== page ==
Format

Send to

Choose Destination
J Neurol Sci. 2018 Oct 15;393:45-50. doi: 10.1016/j.jns.2018.08.006. Epub 2018 Aug 6.

Validity of probands' reports and self-reports of essential tremor: Data from a large family study in North America.

Author information

1
Division of Movement Disorders, Department of Neurology, Yale School of Medicine, Yale University, New Haven, CT, USA; Department of Chronic Disease Epidemiology, Yale School of Public Health, Yale University, New Haven, CT, USA; Center for Neuroepidemiology and Clinical Neurological Research, Yale School of Medicine, Yale University, New Haven, CT, USA. Electronic address: elan.louis@yale.edu.
2
Division of Movement Disorders, Department of Neurology, Yale School of Medicine, Yale University, New Haven, CT, USA.
3
Taub Institute for Research on Alzheimer's Disease and the Aging Brain, College of Physicians and Surgeons, Columbia University, New York, NY, USA; Department of Pathology and Cell Biology, Columbia University Medical Center, New York, NY, USA.
4
G.H. Sergievsky Center, College of Physicians and Surgeons, Columbia University, New York, NY, USA; Department of Neurology, College of Physicians and Surgeons, Columbia University, New York, NY, USA; Department of Epidemiology, Mailman School of Public Health, Columbia University, New York, NY, USA; Division of Epidemiology, New York State Psychiatric Institute, New York, NY, USA.

Abstract

The search for genes for essential tremor (ET) is active. Researchers often depend on probands' reports or self-reports to assign disease status to relatives. Yet there are surprisingly few data on the validity of these reports. In two prior studies, with small sample sizes, validity was poor (sensitivity = 16.7-43.3%). In the current study, ET probands and their relatives were screened for tremor and then underwent a videotaped in-person neurological examination. One investigator then assessed the screening questionnaires and videotapes to assign diagnoses of ET, borderline tremor or other diagnosis. There were 98 probands and 243 relatives (105 with ET, 34 with borderline tremor). Educational attainment was high (15.6 ± 2.7 years). Probands failed to report tremor in 39/139 relatives with ET or borderline tremor; conversely, they reported tremor in 32/104 relatives without ET or borderline tremor. Thus, in total, there were 71/243 (29.2%) mis-identifications. Thirty six of 139 ET and borderline ET cases failed to self-report tremor; conversely, 30/104 relatives without ET or borderline tremor self-reported tremor. Thus, in total, there were 66/243 (27.2%) mis-identifications. In summary, in individuals with greater educational attainment, the validity of reported information on ET was considerably higher than previously reported. Despite this, even among well-educated individuals in North America, probands' reports and self-reports misclassified approximately 30% (i.e., one-in-three) of relatives.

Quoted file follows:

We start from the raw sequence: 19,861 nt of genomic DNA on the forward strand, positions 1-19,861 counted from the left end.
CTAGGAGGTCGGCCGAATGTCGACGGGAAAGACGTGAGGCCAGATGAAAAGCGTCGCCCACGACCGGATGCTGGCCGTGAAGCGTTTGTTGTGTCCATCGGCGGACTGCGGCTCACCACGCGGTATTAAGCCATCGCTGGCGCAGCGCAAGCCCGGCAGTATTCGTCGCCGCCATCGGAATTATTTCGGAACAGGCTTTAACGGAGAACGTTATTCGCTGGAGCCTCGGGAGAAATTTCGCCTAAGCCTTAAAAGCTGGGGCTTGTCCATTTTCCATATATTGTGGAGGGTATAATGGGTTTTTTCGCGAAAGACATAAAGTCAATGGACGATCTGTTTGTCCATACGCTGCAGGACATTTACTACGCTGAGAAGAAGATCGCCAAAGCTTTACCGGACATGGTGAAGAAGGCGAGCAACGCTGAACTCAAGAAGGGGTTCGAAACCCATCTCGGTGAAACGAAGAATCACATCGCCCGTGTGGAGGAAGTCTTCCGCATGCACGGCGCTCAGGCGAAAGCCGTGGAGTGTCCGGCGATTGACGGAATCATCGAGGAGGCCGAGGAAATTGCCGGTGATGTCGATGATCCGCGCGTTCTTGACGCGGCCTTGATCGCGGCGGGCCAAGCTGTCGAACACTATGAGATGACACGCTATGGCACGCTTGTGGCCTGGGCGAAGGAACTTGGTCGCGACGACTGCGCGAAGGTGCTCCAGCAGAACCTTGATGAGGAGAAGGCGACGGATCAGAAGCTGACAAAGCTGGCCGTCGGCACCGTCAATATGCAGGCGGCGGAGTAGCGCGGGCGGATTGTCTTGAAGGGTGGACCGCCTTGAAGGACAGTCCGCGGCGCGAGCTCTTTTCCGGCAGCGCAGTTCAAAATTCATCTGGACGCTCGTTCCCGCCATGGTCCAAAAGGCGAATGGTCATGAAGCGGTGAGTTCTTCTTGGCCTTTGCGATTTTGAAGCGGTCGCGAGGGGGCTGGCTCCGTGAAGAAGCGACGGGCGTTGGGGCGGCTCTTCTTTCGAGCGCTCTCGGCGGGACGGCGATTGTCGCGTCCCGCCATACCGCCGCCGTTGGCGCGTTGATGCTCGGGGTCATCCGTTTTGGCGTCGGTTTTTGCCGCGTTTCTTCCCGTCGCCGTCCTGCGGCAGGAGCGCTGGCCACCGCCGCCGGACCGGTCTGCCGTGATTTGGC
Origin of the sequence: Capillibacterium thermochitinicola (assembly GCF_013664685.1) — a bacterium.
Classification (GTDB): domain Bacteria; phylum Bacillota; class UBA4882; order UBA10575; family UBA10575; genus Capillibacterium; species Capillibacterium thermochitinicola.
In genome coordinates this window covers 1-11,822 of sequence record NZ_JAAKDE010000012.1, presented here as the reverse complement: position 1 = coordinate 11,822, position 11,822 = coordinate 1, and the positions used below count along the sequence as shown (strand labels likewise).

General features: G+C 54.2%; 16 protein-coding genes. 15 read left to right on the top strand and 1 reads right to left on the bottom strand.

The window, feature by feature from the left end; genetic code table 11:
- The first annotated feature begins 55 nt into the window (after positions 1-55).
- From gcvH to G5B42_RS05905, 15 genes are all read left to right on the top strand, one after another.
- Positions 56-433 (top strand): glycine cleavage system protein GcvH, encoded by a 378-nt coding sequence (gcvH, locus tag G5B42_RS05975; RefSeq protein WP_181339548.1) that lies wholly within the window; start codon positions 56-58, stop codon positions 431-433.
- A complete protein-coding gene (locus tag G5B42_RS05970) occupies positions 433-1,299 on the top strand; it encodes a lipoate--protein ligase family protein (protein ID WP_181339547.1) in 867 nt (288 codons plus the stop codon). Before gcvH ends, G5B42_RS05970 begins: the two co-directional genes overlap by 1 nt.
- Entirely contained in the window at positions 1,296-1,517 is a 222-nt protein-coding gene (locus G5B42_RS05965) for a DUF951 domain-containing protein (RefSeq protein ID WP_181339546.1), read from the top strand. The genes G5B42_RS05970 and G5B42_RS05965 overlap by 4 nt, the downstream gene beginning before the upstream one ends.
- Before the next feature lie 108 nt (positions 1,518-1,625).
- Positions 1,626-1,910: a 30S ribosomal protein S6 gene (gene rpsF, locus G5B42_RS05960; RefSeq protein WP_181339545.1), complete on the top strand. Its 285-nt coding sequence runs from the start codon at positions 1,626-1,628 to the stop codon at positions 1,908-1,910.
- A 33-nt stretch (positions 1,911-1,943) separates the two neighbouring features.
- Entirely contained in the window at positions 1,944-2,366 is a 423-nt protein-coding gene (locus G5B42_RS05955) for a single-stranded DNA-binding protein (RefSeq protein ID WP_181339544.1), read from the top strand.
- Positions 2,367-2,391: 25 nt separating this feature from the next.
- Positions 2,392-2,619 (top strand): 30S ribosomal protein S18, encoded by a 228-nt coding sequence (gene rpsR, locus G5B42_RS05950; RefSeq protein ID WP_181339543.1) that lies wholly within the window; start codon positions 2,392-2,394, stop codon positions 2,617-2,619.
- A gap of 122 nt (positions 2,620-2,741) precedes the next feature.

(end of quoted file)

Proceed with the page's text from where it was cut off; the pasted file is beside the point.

KEYWORDS:

Epidemiology; Essential tremor; Family history data; Genetics; Movement disorders; Validity

PMID:
30103063
DOI:
10.1016/j.jns.2018.08.006

Supplemental Content

Full text links

Icon for Elsevier Science
Loading ...
Support Center